The paws of crisis management PR experts were all over the statement released by Novak Djokovic on Wednesday.
As the world No 1 awaited his fate at the hands of Australia’s immigration minister, he offered his first stab at answering a few of the many questions surrounding his conduct.
While Djokovic’s lawyers submitted private evidence to the authorities to explain his erroneous travel declaration, the player publicly pleaded his case in a carefully curated statement.
The paws of crisis management had been all over the statement released by Novak Djokovic
The weasely term ‘error of judgment’ was employed, by whoever wrote it, and three times there was reference to correcting ‘misinformation’, although little was offered to contradict what has already been reported about Djokovic’s movements.
Whatever the outcome of the delayed decision on whether the 34-year-old can stay on to defend his Australian Open title, expect plenty of reputation management from him going forward. He has much rebuilding to do, because so much of what we have heard has stretched credibility above and beyond its limits.
On Wednesday, for example, we were asked to believe Djokovic’s version of what happened around the positive PCR test that he previously said was taken on December 16, with the result registered at 8pm that evening.
The term ‘error of judgment’ was used and three times there was reference to ‘misinformation’
He maintains that he did not find out he had caught Covid until after fulfilling a children’s charity commitment the following day.
Aside from considerations about those he would be mixing with, it seems distinctly odd that someone so obsessive about their health would employ such a relaxed attitude about the result.
Especially as Djokovic had been at a basketball match two days earlier at which others had tested positive. Surprising, too, that someone of his importance was not notified sooner.
Then came the ‘error of judgment’ on December 18, when Djokovic attended a photoshoot and interview with visiting representatives of the L’Equipe sports publication which had given him an award.
Djokovic’s family held a press conference in Belgrade when he was held in a detention centre
The tennis star is seen mingling just one day after he allegedly received a positive Covid test
The journalist concerned, Franck Ramella, said he had no idea about the positive test until this month. He added that Djokovic had done the photos without a mask, but refused to take it off for extra pictures during the interview.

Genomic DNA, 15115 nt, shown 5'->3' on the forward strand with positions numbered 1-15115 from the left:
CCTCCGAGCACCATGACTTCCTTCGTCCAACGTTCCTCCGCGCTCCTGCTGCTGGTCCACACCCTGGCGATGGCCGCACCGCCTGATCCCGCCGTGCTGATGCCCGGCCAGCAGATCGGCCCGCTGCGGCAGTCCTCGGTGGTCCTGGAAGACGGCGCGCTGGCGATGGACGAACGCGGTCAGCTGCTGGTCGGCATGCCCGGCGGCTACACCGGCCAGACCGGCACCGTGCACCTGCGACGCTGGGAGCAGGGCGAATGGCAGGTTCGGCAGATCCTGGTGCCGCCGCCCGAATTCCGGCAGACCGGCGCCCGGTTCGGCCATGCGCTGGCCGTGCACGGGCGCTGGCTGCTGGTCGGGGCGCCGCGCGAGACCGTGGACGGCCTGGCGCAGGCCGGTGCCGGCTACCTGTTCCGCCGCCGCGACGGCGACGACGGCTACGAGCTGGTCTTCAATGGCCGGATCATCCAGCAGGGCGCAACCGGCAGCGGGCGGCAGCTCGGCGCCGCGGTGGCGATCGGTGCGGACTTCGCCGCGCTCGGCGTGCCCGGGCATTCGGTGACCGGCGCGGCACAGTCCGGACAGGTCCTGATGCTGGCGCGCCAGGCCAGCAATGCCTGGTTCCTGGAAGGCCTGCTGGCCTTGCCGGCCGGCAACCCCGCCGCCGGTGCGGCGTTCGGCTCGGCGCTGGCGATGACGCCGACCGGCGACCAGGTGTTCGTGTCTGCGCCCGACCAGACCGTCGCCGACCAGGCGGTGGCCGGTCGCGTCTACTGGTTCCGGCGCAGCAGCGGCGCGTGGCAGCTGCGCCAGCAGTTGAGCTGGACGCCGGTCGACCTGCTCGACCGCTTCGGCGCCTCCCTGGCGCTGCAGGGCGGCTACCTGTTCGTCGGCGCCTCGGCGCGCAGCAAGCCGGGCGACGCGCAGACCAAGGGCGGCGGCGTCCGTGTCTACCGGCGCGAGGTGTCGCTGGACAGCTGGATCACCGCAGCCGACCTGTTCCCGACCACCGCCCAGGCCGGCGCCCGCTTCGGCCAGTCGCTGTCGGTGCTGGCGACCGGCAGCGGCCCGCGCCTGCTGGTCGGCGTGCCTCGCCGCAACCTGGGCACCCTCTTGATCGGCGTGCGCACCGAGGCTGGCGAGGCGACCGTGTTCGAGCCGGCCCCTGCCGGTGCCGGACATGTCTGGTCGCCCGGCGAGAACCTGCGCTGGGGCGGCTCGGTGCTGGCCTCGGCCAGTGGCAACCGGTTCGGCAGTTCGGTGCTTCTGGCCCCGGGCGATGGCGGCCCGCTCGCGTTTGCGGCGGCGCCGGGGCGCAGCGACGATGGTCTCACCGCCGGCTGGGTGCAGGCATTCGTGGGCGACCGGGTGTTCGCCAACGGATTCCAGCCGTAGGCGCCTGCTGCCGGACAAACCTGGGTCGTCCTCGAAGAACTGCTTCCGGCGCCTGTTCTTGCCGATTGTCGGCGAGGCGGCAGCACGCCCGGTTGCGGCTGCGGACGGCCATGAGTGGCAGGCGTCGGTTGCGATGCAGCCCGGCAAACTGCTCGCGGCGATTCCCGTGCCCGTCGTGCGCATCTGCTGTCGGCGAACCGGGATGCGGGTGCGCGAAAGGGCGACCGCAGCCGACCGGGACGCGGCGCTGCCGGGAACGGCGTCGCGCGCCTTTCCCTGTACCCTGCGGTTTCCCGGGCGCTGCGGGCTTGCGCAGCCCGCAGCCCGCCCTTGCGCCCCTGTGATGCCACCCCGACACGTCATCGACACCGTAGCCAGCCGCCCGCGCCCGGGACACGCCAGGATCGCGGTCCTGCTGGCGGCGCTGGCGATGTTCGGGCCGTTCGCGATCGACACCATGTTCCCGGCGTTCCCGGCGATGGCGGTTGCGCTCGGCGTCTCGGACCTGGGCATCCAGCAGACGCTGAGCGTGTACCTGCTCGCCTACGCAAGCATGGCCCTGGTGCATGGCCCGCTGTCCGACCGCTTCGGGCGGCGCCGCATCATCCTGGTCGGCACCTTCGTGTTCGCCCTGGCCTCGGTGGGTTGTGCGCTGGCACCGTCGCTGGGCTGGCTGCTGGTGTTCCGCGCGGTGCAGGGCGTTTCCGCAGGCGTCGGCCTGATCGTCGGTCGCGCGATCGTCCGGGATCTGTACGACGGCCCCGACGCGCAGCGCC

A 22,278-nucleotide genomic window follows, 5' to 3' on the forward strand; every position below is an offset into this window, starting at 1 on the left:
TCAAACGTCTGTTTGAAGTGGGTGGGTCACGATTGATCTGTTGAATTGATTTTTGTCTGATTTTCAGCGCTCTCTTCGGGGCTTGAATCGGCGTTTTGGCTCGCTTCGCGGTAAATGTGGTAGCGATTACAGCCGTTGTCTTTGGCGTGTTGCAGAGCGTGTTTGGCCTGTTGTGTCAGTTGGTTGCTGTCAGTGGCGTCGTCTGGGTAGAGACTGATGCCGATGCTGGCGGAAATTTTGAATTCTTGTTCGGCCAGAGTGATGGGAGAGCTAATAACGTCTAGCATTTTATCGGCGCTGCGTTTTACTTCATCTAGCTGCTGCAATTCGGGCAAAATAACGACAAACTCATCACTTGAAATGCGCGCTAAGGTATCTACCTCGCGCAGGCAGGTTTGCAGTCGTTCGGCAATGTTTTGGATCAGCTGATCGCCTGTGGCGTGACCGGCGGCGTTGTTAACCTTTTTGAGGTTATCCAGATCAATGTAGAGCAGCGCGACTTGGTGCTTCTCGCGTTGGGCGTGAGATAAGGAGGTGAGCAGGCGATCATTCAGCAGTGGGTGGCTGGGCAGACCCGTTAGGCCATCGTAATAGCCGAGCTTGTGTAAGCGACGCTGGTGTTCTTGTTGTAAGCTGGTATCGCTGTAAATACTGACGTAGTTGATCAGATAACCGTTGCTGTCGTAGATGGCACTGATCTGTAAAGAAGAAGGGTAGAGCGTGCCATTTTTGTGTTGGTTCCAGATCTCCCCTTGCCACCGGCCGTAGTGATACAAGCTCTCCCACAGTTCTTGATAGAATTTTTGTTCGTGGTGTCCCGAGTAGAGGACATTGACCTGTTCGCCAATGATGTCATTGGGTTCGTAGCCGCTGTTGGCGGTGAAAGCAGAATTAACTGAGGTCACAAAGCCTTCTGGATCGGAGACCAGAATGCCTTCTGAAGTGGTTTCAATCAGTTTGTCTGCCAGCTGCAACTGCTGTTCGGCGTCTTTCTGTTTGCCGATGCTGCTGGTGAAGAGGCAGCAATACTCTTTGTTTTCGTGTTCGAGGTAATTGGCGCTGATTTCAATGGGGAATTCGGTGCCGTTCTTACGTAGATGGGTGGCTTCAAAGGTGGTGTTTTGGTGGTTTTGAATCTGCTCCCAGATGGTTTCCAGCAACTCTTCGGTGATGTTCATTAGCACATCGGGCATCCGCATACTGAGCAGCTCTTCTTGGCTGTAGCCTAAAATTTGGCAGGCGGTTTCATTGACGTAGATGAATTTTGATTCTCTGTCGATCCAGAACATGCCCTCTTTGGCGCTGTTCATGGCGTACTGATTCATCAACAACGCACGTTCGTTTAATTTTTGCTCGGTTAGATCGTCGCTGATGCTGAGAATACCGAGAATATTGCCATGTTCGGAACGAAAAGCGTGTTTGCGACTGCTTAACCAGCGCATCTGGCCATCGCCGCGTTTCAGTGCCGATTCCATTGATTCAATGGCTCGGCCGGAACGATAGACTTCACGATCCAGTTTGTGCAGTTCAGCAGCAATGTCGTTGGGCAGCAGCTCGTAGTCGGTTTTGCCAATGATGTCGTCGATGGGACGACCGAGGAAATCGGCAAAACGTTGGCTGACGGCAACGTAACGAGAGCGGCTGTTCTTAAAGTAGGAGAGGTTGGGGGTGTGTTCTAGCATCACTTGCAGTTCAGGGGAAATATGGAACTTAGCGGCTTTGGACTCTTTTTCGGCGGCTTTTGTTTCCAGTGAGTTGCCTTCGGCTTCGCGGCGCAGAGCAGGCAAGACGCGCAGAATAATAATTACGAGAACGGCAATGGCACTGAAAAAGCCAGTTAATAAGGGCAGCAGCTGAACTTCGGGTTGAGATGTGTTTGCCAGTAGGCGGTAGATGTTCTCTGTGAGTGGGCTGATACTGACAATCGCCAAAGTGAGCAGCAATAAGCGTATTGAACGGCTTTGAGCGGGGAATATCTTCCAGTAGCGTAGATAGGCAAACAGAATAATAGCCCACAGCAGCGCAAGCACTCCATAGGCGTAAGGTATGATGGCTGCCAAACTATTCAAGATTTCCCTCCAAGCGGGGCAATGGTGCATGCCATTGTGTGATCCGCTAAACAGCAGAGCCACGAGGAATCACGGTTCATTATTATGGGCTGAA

Djokovic explained that he had, wrongly in hindsight, gone along knowing his diagnosis because he did not want to let the reporter down.
But this cut little ice with the International Tennis Writers Association (ITWA), who issued an unusual statement of their own condemning his behaviour. Djokovic’s failure to reveal his positive status was described as ‘deeply concerning’.
ITWA, whose members are responsible for chronicling Djokovic’s career, went on: ‘As journalists we take great care to adhere to all Covid rules in place and would expect all players to do the same. Furthermore it should be noted that journalists have to be fully vaccinated for this year’s Australian Open.’
The same day as the test, Djokovic is pictured attending a ceremony in his honour in Belgrade
Djokovic was found to have falsified answers on his immigration form to try to beat measures
Djokovic might be more concerned about how this episode has affected his standing in another tennis organisation, the Professional Tennis Players Association.
This is the player union that the Serb has helped create and devoted many of his spare hours to. Yet his leadership credentials have been badly damaged here.
One reason is that many players have been hostile or indifferent to the idea of getting vaccinated, but still gone along with it to help keep the tours going and comply with rules. As a few have alluded to – and more have said privately – they do not appreciate the idea of Djokovic failing to go along with everyone else.
These are a couple of examples which explain how this is only the beginning for Djokovic, not the end, even if he were granted the right to compete at Melbourne Park next week.
His treatment led to protests and some supporters waiting outside the Park Hotel in Melbourne
Unless he gets vaccinated, these rigmaroles with all their accompanying controversies can be expected to continue from tournament to tournament.
Wimbledon’s organisers, for example, are keeping a close eye and reserving their position with the tournament still five months away. Their official position is to go along with government advice at the time — maybe the world will have changed by then.
For now the Australian Open and Djokovic have done all they can to ensure his presence there, but even if it is successful there has already been a price to pay.